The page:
By Richard Javad Heydarian in Medium

2. Adaptive learning technology can give educators tools to keep kids who learn differently from falling through the cracks.

By Susan D’Auria and Ashley Mucha at Knewton

3. 2015 might be the year America starts to get online identity right.

By Alex Howard in Tech Republic

4. Changing a long-standing rule prohibiting sororities from hosting parties could reverse the power imbalance that underlies campus sexual assault.

By Michael Kimmel in Time

5. Ominous headlines notwithstanding, offline fraud and scams are still more costly to individuals and the government than cybercrime.

By Benjamin Dean in the Conversation

The Aspen Institute is an educational and policy studies organization based in Washington, D.C.

TIME Ideas hosts the world's leading voices, providing commentary and expertise on the most compelling events in news, society, and culture. We welcome outside contributions. To submit a piece, email ideas@time.com.

TIME Innovation

Researchers Make Super Mario Self-Aware

I, for one, welcome our new plumber overlords

Mario doesn’t need you anymore to help him rescue the princess. A new project by German researchers, called Mario AI, gives the famous Italian plumber the ability to understand speech and learn new skills as he navigates his colorful world.

Plopped into a level from Super Mario World, this super-smart version of Mario can understand verbal commands from humans spoken in both English and German. He can explore the level of his own volition and make discoveries that he relays to a human observer. For instance, ask Mario what a Goomba is (the most famous of Mario enemies) and he’ll initially say he doesn’t know. Wait until he’s killed one of the creatures, though, and he’ll say, “If I jump on Goomba, then it maybe dies.”

Mario also has different emotional states that dictate his activities in the game world. When he’s hungry, for instance, he’ll search out coins to eat, and when he’s curious, he’ll perform more acrobatics to explore more parts of the level.

The project was developed by a team at Germany’s University of Tubingen. It makes use of speech recognition software developed at Carnegie Mellon Univeristy.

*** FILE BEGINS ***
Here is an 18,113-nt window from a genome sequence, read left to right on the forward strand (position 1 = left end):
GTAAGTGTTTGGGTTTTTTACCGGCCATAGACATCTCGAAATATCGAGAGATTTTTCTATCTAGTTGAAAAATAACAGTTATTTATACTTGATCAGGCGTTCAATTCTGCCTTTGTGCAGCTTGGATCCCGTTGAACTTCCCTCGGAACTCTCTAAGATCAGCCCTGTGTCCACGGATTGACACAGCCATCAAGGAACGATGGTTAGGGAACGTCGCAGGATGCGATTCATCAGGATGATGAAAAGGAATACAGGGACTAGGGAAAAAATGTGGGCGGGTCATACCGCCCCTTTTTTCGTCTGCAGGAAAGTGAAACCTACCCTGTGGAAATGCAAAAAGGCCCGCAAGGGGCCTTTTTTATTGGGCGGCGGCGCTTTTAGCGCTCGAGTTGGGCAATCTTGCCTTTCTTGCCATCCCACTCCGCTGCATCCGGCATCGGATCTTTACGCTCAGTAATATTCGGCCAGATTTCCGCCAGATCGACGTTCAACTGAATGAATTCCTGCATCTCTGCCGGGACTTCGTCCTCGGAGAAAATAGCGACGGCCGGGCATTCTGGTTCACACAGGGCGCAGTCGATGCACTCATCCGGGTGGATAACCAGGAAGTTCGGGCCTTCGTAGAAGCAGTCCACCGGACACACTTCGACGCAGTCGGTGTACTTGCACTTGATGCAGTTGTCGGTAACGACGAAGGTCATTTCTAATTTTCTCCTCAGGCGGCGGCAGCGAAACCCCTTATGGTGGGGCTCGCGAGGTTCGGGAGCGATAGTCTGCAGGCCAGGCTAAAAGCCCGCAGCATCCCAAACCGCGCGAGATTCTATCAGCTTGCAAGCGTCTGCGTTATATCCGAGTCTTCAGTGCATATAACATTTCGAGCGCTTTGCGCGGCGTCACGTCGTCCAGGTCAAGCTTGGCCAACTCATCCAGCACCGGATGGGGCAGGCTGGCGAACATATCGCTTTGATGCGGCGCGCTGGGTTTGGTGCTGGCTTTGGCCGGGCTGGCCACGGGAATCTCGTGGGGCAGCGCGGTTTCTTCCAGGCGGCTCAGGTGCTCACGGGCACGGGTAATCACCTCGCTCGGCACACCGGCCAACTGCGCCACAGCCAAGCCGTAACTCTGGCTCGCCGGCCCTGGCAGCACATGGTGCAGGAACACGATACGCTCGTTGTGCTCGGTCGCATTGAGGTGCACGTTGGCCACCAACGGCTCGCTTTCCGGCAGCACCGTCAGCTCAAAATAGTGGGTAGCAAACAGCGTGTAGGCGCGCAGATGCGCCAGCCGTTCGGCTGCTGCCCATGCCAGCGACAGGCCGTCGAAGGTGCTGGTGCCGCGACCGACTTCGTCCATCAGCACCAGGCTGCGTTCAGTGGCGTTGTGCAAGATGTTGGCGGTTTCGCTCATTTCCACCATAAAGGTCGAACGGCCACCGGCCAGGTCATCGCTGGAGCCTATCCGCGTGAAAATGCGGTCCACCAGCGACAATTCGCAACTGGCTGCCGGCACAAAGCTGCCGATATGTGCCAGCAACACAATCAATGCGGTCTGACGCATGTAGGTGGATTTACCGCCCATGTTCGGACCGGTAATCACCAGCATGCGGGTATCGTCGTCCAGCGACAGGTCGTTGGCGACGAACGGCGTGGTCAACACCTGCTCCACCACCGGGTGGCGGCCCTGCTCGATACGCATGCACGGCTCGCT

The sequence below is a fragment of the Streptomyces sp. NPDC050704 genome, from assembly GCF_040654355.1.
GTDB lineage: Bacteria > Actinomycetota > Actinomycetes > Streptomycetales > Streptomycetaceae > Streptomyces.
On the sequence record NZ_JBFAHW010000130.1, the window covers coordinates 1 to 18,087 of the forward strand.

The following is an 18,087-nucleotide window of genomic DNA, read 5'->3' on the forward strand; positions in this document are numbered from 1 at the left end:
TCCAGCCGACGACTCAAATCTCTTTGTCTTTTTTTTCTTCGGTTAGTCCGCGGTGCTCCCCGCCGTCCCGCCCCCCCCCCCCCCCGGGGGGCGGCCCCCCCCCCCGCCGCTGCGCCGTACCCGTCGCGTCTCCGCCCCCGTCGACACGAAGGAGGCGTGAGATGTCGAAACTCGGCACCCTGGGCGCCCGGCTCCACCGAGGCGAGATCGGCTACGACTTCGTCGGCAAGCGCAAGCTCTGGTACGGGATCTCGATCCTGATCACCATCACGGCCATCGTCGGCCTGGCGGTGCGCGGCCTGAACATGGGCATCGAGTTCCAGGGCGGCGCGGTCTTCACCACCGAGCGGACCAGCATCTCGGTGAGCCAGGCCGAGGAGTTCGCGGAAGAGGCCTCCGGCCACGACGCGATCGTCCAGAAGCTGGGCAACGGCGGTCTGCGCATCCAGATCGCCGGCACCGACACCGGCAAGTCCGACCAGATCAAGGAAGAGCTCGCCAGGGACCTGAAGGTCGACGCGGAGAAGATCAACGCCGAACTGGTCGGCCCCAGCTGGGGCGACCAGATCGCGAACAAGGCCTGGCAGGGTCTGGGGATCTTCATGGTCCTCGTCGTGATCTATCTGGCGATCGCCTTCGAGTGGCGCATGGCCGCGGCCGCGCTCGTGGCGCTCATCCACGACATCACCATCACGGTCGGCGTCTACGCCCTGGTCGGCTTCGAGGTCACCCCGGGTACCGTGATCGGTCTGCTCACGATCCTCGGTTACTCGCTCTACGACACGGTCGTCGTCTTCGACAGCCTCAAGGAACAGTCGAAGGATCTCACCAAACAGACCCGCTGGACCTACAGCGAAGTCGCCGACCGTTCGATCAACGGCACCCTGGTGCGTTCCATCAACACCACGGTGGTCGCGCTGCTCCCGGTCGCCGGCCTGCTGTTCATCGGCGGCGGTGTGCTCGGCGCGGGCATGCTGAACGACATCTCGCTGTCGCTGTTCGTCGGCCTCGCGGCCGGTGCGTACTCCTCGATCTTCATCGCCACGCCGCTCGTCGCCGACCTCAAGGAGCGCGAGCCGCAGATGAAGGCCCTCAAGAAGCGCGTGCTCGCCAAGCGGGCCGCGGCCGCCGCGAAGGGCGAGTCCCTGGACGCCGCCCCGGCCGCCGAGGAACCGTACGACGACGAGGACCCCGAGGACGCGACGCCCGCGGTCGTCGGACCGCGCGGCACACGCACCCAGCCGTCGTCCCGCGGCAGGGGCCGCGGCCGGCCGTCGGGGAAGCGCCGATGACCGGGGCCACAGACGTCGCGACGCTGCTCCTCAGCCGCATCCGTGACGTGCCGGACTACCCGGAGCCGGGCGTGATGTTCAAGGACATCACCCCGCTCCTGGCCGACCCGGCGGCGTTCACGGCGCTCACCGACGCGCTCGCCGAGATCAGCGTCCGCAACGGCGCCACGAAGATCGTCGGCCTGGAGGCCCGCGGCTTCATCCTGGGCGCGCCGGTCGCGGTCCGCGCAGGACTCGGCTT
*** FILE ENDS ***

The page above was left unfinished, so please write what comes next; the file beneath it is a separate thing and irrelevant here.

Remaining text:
[Mashable]

TIME Innovation

Five Best Ideas of the Day: January 20

The Aspen Institute is an educational and policy studies organization based in Washington, D.C.

1. Is America willing to do the hard work to mend its racial divide?

By Eric Liu in CNN

2. The first new antibiotic developed in 30 years could turn the tide against the rising resistance of many diseases.

By Brian Handwerk in Smithsonian Magazine

3. Adapting to climate change will buy time, but rising sea levels are a major threat to low-lying cities.

By Laura Parker in National Geographic

4. Is four years too much? More college students are jumpstarting careers by graduating early.

By Rachel Rosenbaum in USA Today College

5. The cargo ship of the future will have a hull that acts as a giant sail, slashing fuel consumption and carbon emissions.

By Fraunhofer Center for Maritime Logistics in Phys.org

The Aspen Institute is an educational and policy studies organization based in Washington, D.C.

TIME Ideas hosts the world's leading voices, providing commentary and expertise on the most compelling events in news, society, and culture. We welcome outside contributions. To submit a piece, email ideas@time.com.

TIME Innovation

Five Best Ideas of the Day: January 16

The Aspen Institute is an educational and policy studies organization based in Washington, D.C.

1. A simple plan pairing a low-income first-time mom with a nurse for advice through pregnancy and her child’s early years can give that family stability and even a better life.

By Nancy Cook in the Atlantic

2. Google will pilot test a build-your-own modular smartphone, operating out of a mobile phone-lab that looks like a food truck.

By Nathan Ingraham and Josh Lowensohn in the Verge

3. The belief that some scientific fields require innate genius or natural ‘brilliance’ may keep women out.

By Rachel Bernstein in Science Magazine

4. The FDA has cleared a ‘pacemaker for the stomach’ that could be a silver bullet against obesity.

By Thomas M. Burton in the Wall Street Journal

5. Offshore wind farms — if we can build them — stand to provide twice as much energy and create twice as many jobs as offshore drilling.

By Lindsay Abrams in Salon

The Aspen Institute is an educational and policy studies organization based in Washington, D.C.

TIME Ideas hosts the world's leading voices, providing commentary and expertise on the most compelling events in news, society, and culture. We welcome outside contributions. To submit a piece, email ideas@time.com.